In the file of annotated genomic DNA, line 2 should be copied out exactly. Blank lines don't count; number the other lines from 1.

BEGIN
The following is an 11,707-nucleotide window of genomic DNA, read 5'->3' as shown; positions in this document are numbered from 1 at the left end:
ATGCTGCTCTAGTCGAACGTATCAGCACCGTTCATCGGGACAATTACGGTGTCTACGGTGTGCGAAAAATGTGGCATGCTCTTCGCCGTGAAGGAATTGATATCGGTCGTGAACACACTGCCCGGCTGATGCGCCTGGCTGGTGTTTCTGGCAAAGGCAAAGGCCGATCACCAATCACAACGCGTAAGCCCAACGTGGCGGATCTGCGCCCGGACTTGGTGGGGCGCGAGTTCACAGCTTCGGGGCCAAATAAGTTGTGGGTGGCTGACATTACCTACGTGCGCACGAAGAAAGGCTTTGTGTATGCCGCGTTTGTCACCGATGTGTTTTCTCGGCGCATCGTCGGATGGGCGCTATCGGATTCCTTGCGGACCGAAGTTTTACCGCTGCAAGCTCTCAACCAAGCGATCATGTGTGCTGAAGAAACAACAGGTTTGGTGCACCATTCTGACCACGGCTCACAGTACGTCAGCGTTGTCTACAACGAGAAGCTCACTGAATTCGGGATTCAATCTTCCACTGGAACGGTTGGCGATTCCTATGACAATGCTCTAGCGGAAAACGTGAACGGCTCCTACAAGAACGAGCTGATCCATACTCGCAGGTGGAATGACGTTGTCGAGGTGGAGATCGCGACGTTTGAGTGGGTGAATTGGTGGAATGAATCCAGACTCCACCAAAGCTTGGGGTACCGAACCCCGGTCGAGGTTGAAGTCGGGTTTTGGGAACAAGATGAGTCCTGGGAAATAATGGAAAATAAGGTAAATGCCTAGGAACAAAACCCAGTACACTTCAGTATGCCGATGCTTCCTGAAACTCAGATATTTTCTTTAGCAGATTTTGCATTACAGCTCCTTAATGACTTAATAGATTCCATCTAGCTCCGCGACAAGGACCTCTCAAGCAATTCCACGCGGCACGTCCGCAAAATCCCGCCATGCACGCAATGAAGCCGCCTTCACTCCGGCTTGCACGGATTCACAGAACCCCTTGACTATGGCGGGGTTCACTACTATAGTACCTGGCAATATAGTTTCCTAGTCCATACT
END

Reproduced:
ATGCTGCTCTAGTCGAACGTATCAGCACCGTTCATCGGGACAATTACGGTGTCTACGGTGTGCGAAAAATGTGGCATGCTCTTCGCCGTGAAGGAATTGATATCGGTCGTGAACACACTGCCCGGCTGATGCGCCTGGCTGGTGTTTCTGGCAAAGGCAAAGGCCGATCACCAATCACAACGCGTAAGCCCAACGTGGCGGATCTGCGCCCGGACTTGGTGGGGCGCGAGTTCACAGCTTCGGGGCCAAATAAGTTGTGGGTGGCTGACATTACCTACGTGCGCACGAAGAAAGGCTTTGTGTATGCCGCGTTTGTCACCGATGTGTTTTCTCGGCGCATCGTCGGATGGGCGCTATCGGATTCCTTGCGGACCGAAGTTTTACCGCTGCAAGCTCTCAACCAAGCGATCATGTGTGCTGAAGAAACAACAGGTTTGGTGCACCATTCTGACCACGGCTCACAGTACGTCAGCGTTGTCTACAACGAGAAGCTCACTGAATTCGGGATTCAATCTTCCACTGGAACGGTTGGCGATTCCTATGACAATGCTCTAGCGGAAAACGTGAACGGCTCCTACAAGAACGAGCTGATCCATACTCGCAGGTGGAATGACGTTGTCGAGGTGGAGATCGCGACGTTTGAGTGGGTGAATTGGTGGAATGAATCCAGACTCCACCAAAGCTTGGGGTACCGAACCCCGGTCGAGGTTGAAGTCGGGTTTTGGGAACAAGATGAGTCCTGGGAAATAATGGAAAATAAGGTAAATGCCTAGGAACAAAACCCAGTACACTTCAGTATGCCGATGCTTCCTGAAACTCAGATATTTTCTTTAGCAGATTTTGCATTACAGCTCCTTAATGACTTAATAGATTCCATCTAGCTCCGCGACAAGGACCTCTCAAGCAATTCCACGCGGCACGTCCGCAAAATCCCGCCATGCACGCAATGAAGCCGCCTTCACTCCGGCTTGCACGGATTCACAGAACCCCTTGACTATGGCGGGGTTCACTACTATAGTACCTGGCAATATAGTTTCCTAGTCCATACT